While Google's approach works well with the reference-heavy World Wide Web, it has not worked so well for government information in the past, Christian said.
Government agencies have a lot of internal links'from one agency page linking to another page within that agency site'which Google's algorithms tend not to handle effectively.
Mike Frame, deputy center director for the Geological Survey's Center for Biological Informatics, demonstrated the shortcomings of Web-styled searches at the most recent meeting of the federal Web Managers Advisory Council.
He compared the results of the query term 'alien species' when entered in the Google search engine to those returned by a government metadata-driven search engine, the BioBot Search tool, which indexes the National Biological Information Infrastructure, a collection of U.S. biological-related information. The term refers to animals that are not native to a geographic area but are placed there by human intervention.
In this comparison, Google did indeed return a cornucopia of pages about alien species. BioBot did as well, but also returned pages about 'invasive species,' a term referring to a similar, though not identical biological phenomenon.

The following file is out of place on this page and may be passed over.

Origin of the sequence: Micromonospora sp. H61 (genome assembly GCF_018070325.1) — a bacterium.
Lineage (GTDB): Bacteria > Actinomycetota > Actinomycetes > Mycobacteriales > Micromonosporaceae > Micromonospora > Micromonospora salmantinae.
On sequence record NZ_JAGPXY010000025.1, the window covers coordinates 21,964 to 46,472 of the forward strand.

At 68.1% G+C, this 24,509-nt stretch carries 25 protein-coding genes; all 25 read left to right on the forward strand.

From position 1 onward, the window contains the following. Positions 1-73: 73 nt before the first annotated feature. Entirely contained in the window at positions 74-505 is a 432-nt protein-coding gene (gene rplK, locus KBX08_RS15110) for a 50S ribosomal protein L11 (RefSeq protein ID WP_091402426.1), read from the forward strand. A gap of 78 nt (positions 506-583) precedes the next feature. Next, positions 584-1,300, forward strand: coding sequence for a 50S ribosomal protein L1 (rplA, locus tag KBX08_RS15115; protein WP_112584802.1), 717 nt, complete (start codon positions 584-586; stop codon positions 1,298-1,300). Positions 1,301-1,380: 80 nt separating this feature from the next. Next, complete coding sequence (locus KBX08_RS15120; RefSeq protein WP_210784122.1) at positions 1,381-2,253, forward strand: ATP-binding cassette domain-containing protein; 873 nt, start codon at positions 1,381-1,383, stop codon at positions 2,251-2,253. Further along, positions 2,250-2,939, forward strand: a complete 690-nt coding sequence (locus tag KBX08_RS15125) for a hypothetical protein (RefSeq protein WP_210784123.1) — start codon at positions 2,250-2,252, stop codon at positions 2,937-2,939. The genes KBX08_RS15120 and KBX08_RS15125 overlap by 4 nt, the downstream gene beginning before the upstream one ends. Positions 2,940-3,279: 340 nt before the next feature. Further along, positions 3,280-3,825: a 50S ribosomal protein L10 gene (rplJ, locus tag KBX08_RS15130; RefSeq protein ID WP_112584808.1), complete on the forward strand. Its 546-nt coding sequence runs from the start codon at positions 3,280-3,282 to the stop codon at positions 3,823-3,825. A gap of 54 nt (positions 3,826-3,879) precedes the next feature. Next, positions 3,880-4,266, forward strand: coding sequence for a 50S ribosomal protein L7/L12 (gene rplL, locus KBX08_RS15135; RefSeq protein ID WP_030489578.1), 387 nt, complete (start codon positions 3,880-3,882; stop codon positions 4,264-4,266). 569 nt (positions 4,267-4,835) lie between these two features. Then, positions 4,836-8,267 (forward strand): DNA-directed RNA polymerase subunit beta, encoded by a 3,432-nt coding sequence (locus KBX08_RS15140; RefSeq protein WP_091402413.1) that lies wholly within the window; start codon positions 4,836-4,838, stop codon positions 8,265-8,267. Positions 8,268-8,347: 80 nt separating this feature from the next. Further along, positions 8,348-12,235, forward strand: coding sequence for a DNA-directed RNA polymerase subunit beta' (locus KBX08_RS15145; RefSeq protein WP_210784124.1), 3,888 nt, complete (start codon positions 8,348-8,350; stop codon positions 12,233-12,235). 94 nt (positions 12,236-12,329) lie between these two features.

Because BioBot consults a thesaurus of biological terms, it was able to return results of related concepts, not just those results that matched the terms exactly.
Frame concluded that while commercial search tools provide a useful means to finding general information, as the searches rely more on pre-existing contextual frameworks, they lose viability.
A search engine relying on unstructured information cannot interpret the context of the user's search. It knows what a document contains, not what it is about.
In response to the RFI, the National Archives noted that metadata could also provide essential pointers to the quality of the data, something the data itself can not convey.
'For either information or records to be trustworthy, they must have additional information either embedded within the content itself or information associated with the content that can provide some degree of assurance of authenticity, reliability and integrity, now and in the future,' the National Archives wrote.
Metadata can also play a role in helping computers themselves sort out data, a task some of the more advanced scenarios in the OBM/GSA RFI alluded to.
Today there's considerable development going on in the field of inference engines and other forms of semantic-based software. Web services companies are looking into how an application can infer new knowledge, in effect refine its task according to the metadata it finds.
To accomplish this kind of advanced thinking, 'the metadata has to be machine-processable,' Niemann said. In other words, good metadata could help the government better use these new tools when they hit the marketplace.
'We're talking about something way beyond conventional tagging on HTML pages,' Niemann said. 'We're talking about repurposing content that it is semantically computable.' In other words, it appears metatagging won't go away just yet.